Lecture 11: Acid-Base Balance (Bolsor) Flashcards Preview

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Flashcards in Lecture 11: Acid-Base Balance (Bolsor) Deck (35):

What are the major buffering systems?

intracellular (primarily protein and phosphates) and extracellular (primarily CO2/HCO3 system)


Which buffering system (intracellular or extracellular) is sensitive to regulation and can respond more rapidly to changes in acid/base balance?



Can the intracellular buffer system remove excess acid or base from the body?



3 stage response to acid/base change:

1) chemical buffering (rapid)
2) respiratory system (rapid; +/- alveolar ventilation of CO2 in response to changes in extracellular pH)
3) kidneys (delayed response; responds to chronic acidemia/alkalemia by controlling excretion/production of HCO3)


Why is the amount of free H2CO3 in the body not equal to the amount of H+ ions?

H2CO3 doesn't completely dissociate in the blood


Equation for acid/base balance. What drives this equation left or right?

CO2 + H2O H2CO3 HCO3 + H

-Equation shifts to the right when HCO3 is lost (tries to replace HCO3 that was lost)

-Equation shifts to the left when HCO3 gained (tries to get rid of excess HCO3)


Respiratory acidemia and possible causes

failure of the lungs to excrete adequate amounts of CO2.

Causes: alveolar hypoventilation due to pulmonary disease or central respiratory depression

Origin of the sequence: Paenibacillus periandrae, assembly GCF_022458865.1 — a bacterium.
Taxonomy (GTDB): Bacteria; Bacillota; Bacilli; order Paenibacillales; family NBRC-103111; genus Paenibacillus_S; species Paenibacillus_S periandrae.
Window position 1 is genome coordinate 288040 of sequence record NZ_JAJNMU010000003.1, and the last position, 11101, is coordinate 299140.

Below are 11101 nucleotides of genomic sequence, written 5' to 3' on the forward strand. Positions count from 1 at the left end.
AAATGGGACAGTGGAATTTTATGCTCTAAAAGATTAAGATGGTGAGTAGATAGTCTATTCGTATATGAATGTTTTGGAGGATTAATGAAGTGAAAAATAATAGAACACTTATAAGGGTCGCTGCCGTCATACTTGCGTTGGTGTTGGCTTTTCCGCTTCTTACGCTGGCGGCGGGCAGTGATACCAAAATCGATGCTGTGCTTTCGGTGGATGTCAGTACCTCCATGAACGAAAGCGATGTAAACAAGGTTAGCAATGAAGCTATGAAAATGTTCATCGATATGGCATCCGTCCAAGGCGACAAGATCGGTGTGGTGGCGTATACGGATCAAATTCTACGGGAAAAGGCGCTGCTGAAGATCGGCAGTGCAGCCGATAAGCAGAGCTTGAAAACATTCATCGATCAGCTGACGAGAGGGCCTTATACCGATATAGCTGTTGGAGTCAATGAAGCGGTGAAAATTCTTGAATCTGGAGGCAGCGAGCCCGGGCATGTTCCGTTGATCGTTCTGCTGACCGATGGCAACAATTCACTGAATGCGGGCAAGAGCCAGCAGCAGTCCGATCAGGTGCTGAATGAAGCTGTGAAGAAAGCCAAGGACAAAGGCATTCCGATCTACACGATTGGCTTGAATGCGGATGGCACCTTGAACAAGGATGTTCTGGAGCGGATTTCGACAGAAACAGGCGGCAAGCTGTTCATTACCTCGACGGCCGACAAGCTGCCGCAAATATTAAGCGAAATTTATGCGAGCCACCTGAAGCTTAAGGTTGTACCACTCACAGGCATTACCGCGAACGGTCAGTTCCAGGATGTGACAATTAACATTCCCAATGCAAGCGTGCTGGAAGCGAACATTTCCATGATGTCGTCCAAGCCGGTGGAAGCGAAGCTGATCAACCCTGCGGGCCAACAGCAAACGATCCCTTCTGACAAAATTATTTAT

How is respiratory acidemia compensated for?

Metabolic compensation: increased renal reabsorption of bicarbonate and excretion of acidic urine


How can you gauge how much H+ is released into circulation?

How much HCO3 lvls decreased in order to buffer the H+. Greater decrease in HCO3 = more H+ present


What does an "isobar" represent?

constant CO2 level while pH and HCO3 concentrations change


If pCO2 is increased and pH remains the same, what must happen to HCO3?

Must increase


If pCO2 is constant and pH decreases, what happens to HCO3?



metabolic acidemia and possible causes

abnormal retention of fixed (i.e. non-CO2) acids.

Causes: diabetes, trauma, shock, diarrhea


Most common type of acidosis

metabolic acidemia. It is also the most common acid/base imbalance seen in animals with kidney failure


How is metabolic acidemia compensated for?

-hyperventilation to eliminate CO2
-increased reabsorption and synthesis of HCO3 by kidneys
-excretion of an acidic urine


What is anion gap, what is it used for, and how is it calculated?

Measures the excess of unmeasured anions over unmeasured cations and is an index of whether or not the metabolic acidemia is due to loss of HCO3 or addition of H (determines what TYPE of metabolic acidosis is occuring). Calculated by subtracting concentrations of total chloride + bicarbonate from concentration of anions (primarily Na and K)


Inadequate O2 delivery to tissues triggers switch to what kind of metabolism?

anaerobic metabolism. Produces a by-product of lactic acid which stimulates hyperventilation